The market can start correcting when that first thing happens

In the short term, the stock market is widely unpredictable. But when you zoom out, you find that it is quite cyclical. The late British banker and fund manager Sir John Templeton described it best: “Bull markets are born on pessimism, grow on skepticism, mature on optimism, and die on euphoria.”

If you’re relatively new to investing in stocks, this year you’ll probably feel like the sky’s falling. But periods like this do happen fairly regularly. In fact, the stock market is almost falling:

  • 5% every seven months
  • 10% every two years
  • 20% or more every seven years

These 20% drops almost always occur after periods of extreme euphoria when greed takes over the market, and investors abandon fundamentals and caution in pursuit of huge gains. There is one data point that is a strong indicator of a joyful market: margin debt.

A person wearing headphones analyzes a financial chart on a smartphone.

Image source: Getty Images.

Let’s compare today’s margin debt to previous bear markets to see what should likely happen before the market starts correcting.

Margin is a double-edged sword

edge It is the money that a brokerage firm lends to increase your purchasing power. It can magnify your gains but also your losses.

When the market enters the euphoria stage, Marginal Debt Levels tend to rise. This creates a very fragile market due to one unpleasant caveat to investing on margin: marginal calls.

When you borrow money from your brokerage firm to increase your purchasing power, you give up your freedom to choose what to do with your investments in the event that stocks go down. If the value of the shares you bought on margin falls below the outstanding margin balance, the brokerage firm can actually force you to sell other positions to cover your debts. This is known as a margin call, and it has the potential to bring the jubilant stock market to its knees.

Margin levels rise before the crash

One of the greatest signs of advent market crash Marginal debt levels are rising. With the fear of losing control, investors are willing to take more and more risks to get rich quickly.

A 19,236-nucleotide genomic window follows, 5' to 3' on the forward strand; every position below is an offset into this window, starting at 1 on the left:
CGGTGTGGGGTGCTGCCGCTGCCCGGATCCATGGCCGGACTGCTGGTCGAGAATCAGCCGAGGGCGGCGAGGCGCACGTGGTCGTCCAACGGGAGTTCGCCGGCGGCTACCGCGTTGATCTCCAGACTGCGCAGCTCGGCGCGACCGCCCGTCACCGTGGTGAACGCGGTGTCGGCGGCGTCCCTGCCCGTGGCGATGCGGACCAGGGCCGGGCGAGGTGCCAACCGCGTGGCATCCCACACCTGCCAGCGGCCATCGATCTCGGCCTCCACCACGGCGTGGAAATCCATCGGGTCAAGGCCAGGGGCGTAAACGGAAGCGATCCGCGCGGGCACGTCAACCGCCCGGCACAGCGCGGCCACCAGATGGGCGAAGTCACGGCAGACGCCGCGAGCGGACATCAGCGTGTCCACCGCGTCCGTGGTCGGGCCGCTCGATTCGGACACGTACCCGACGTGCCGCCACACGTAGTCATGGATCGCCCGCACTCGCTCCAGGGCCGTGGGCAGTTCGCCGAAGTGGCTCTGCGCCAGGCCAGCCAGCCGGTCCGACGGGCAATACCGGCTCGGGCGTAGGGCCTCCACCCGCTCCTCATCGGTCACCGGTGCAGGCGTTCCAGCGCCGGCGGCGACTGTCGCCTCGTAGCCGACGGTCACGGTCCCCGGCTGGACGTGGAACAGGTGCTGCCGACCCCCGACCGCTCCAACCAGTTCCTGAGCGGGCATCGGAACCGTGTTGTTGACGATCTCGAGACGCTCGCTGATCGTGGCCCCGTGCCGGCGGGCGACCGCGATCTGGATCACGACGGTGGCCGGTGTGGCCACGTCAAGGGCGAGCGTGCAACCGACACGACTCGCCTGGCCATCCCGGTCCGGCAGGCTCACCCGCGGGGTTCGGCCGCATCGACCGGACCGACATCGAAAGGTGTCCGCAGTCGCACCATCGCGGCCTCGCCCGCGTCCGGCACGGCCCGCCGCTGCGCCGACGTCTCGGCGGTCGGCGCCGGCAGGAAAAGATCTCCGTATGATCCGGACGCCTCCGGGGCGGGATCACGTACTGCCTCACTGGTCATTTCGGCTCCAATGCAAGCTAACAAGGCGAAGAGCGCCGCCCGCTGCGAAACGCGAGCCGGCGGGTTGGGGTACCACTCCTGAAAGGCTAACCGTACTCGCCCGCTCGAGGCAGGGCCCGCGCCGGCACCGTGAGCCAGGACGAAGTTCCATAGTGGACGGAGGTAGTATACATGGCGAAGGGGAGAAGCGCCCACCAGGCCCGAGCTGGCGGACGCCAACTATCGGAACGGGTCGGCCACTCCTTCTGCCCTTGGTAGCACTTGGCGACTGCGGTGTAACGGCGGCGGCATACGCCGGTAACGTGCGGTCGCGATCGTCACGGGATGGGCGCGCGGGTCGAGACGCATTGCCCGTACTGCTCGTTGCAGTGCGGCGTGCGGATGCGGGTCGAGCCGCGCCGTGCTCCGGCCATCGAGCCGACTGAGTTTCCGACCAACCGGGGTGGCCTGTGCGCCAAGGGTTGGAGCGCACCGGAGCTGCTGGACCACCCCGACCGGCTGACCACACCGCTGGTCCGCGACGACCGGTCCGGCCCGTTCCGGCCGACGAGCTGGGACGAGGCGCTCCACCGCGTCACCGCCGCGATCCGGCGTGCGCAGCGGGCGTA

But the higher the margin levels, the more fragile the market. A slight price drop can lead to a series of margin calls that eventually… Entire market crash.

Looking at both the Dot.com crash of 2000 and the financial crisis of 2008, we see that margin rose before both crashes.

Dotcom bubble:

1998-2000

Margin levels are up 116%

2000-2002

S&P 500 crashes 40%

September 2002

Bottom Margin Levels (-55%)

2002-2006

S&P 500 gains 70%

Data source: FINRA. Table by author.

The Great Financial Crisis of 2008:

2005-2007

Margin levels go up by 91%

2007-2009

S&P 500 crashes 50%

February 2009

Bottom Margin Levels (-54%)

2009-2013

S&P 500 gains 150%

Data source: FINRA. Table by author.

As you can see from the above data, in both cases, margin levels rose more than 90% before the immediate entry into alcohol market. You will also notice that margin levels have shrunk by at least 50% before Standard & Poor’s 500 Recovery began.

^ SPX Chart

^ SPX data by YCharts.

From 2020-2021, margin levels have increased by 95%; Unsurprisingly, the market collapsed in 2022.

FINRA . Marginal Debt Scheme

FINRA Margin Debt data by YCharts.

While a margin drop is not a perfect indicator of a market bottom, a 50% drop occurred before the market recovered from the two biggest crashes of the past three decades (not counting the current crash). More importantly, a margin dip indicates that the market is out of euphoria.

The question is where are we on the road to recovery?

Margin levels are down but may not be enough

Based on the latest data from the Financial Industry Regulatory Authority (FINRA), marginal debt is down 27% from its peak in October 2021. While this is a good sign of a market recovery, it could also mean more pain ahead for market bottoms, given that the two crashes The last two majors have seen margin drop by almost double that amount.

However, it is important to remember that just because marginal debt collapsed by 50% in 2000 and 2008 does not mean that it will do the same this time. A lot of the unique macroeconomic factors of this latest crash will definitely affect How low will the stock go? before the market starts to recover.

Do not try to determine the time of the market

Studying macroeconomic metrics like margin debt levels can help you understand a volatile market, but ultimately, it shouldn’t stop you from investing your money in the business. While the margin almost always rises right before the market crashes, there are other times it increases quickly, and the market just keeps going higher. Margin levels deserve attention as we try to break out of a bearish period, but they should not be used to try to time the market.